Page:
Black bears emerge from slumber, popping up in Washington communities
ISSAQUAH, Wash. - As black bears emerge from winter dens, sightings are becoming more common around Washington.
This week a black bear was captured on camera running through the Issaquah Highlands near Highlands Drive Northeast and Discovery Drive.
Earlier this week, a similar situation played out near Silverdale Elementary in Kitsap County.
"We’re living in their habitat," said Sheri Robinson, who lives near Snoqualmie Ridge.
Robinson told FOX 13 that she’s never witnessed a black bear in her yard, but woke up to her garbage can emptied out in years past. She’s since upgraded to a bear-proof container.
"They climb over the fence and go right on the desk," said Robinson. "You’ve got to be careful if you have small animals."
The Washington Department of Fish & Wildlife (WDFW) published a new PSA this month to remind residents about the best practices when you live in an area where bears frequent.
The video is part of a long-running public campaign to educate newer residents, and those who need a reminder, the extra responsibilities that come with living in an area with wild animals.
Roughly, 20-thousand black bears call Washington home. Sightings are most common in the eastern portion of King and Snohomish counties.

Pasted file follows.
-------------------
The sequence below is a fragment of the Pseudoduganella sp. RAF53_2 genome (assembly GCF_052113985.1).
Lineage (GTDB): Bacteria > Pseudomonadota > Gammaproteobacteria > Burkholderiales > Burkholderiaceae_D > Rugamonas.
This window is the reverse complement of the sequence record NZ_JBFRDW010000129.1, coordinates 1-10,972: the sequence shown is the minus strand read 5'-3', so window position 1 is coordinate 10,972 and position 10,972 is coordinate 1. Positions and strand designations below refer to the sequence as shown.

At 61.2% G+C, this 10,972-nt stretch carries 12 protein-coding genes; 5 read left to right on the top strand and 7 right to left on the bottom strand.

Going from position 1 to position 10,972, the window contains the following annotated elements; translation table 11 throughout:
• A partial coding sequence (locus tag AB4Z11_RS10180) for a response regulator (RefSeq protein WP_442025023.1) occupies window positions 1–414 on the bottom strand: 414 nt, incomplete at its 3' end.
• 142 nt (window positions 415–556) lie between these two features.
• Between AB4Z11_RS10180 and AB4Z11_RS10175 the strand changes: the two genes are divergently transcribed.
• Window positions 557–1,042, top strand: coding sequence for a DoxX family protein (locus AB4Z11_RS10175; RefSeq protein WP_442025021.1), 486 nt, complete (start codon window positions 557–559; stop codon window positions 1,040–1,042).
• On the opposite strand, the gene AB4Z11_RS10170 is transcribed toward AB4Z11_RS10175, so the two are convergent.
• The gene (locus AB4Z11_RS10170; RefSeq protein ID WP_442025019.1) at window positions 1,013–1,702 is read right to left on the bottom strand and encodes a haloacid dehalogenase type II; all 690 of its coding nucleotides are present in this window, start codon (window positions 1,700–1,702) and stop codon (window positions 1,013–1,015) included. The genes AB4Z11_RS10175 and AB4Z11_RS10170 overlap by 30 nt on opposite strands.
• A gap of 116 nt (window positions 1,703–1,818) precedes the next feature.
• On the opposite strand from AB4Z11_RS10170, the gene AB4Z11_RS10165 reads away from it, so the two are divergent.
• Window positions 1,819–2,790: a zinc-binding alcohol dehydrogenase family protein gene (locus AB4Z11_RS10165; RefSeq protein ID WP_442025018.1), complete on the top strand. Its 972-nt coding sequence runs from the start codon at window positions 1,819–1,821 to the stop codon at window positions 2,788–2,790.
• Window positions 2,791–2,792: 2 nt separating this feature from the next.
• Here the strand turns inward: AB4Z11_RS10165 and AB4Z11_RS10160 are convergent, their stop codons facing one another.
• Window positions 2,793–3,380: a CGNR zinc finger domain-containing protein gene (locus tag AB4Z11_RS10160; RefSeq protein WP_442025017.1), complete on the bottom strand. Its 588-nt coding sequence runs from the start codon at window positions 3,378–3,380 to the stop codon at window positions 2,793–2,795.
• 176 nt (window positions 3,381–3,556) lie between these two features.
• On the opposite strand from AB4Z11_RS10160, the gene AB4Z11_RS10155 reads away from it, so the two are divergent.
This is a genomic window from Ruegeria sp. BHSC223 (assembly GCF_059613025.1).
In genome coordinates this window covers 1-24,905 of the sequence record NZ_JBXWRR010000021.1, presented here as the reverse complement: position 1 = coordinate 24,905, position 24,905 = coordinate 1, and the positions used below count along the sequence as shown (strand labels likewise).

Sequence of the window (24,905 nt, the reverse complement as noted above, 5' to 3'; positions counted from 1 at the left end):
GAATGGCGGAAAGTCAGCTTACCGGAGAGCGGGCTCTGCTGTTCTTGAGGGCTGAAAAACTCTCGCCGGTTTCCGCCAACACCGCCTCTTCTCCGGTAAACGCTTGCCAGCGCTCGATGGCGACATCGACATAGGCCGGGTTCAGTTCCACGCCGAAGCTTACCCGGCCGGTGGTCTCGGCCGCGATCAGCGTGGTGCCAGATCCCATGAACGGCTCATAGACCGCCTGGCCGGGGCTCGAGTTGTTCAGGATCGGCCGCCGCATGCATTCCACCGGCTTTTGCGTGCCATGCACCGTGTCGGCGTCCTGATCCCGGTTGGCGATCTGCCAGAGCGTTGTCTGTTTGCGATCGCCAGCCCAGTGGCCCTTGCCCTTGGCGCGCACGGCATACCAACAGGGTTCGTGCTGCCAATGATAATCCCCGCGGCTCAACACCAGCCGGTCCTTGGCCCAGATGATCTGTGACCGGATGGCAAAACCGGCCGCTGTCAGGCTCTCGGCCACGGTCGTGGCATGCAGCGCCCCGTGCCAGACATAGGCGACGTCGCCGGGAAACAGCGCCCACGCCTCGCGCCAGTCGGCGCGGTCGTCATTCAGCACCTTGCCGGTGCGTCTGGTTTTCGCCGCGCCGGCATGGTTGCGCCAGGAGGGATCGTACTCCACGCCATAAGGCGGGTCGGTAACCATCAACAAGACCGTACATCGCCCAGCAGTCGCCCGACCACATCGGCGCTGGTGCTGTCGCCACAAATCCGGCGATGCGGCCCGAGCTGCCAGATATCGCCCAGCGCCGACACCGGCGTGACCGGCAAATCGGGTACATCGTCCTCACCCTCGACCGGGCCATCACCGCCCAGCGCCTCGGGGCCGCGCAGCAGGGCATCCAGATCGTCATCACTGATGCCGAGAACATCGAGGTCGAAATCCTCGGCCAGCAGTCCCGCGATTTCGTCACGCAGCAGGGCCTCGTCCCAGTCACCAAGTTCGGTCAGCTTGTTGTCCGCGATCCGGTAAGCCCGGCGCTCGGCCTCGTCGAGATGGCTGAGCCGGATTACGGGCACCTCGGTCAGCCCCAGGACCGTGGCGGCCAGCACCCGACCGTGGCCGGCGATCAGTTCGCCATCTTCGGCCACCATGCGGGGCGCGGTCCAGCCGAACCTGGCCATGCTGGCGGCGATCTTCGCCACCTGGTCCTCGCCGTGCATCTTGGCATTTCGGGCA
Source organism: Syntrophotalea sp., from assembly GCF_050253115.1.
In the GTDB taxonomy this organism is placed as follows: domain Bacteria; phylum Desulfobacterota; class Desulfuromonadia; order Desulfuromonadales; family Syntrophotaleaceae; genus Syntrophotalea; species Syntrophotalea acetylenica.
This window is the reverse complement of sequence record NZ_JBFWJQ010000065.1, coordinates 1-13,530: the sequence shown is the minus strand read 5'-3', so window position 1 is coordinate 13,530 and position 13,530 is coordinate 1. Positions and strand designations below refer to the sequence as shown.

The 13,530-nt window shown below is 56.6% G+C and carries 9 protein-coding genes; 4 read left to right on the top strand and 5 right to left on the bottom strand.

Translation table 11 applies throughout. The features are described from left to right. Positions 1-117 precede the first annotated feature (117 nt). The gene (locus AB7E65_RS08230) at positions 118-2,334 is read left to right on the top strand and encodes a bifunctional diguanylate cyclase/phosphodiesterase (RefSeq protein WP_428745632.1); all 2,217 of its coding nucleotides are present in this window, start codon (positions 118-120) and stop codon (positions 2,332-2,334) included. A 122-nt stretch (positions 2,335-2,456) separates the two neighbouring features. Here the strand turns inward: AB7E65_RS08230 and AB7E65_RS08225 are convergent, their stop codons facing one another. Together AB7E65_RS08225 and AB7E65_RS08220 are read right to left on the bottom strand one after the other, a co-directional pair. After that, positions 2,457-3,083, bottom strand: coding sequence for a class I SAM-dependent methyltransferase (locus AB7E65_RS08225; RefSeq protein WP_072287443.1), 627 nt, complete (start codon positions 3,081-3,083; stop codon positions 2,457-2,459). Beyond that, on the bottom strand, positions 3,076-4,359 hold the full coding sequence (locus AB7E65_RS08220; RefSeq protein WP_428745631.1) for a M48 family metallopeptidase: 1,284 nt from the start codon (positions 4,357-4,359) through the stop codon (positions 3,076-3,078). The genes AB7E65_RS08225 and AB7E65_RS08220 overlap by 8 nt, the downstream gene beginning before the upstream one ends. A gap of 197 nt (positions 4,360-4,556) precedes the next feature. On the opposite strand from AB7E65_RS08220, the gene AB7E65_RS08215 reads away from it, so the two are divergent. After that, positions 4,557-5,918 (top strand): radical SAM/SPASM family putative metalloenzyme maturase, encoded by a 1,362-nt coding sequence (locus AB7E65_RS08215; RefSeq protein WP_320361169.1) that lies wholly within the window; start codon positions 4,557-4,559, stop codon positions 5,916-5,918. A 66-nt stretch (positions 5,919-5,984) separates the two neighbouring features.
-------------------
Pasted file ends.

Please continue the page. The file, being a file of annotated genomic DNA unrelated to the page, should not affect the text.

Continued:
WDFW suggests the following tips to prevent conflicts between bears and humans:
- Never intentionally feed bears
- Keep garbage cans secure until collection day
- Remove pet food from outdoor areas with access to wildlife
- Clean barbecue grills after each use
- Remove bird feeders until winter
- Clean up fruit that falls in your yard
State law bans feeding bears. In fact, the unintentional feeding of a bear – or other wild carnivores – can draw fines ranging between $87 and $1,025.
The latest incident in Issaquah, while not uncommon, was more unusual given the bear was on the road itself.
According to WDFW, a conflict specialist went to the area and was unable to find any signs of the bear. The agency plans to work with the community to ensure they avoid attractants that could draw bears to homes or nearby businesses.
If you spot a bear that represents a public safety concern, you are able to call WDFW at 360-902-2936. You can also file a report online.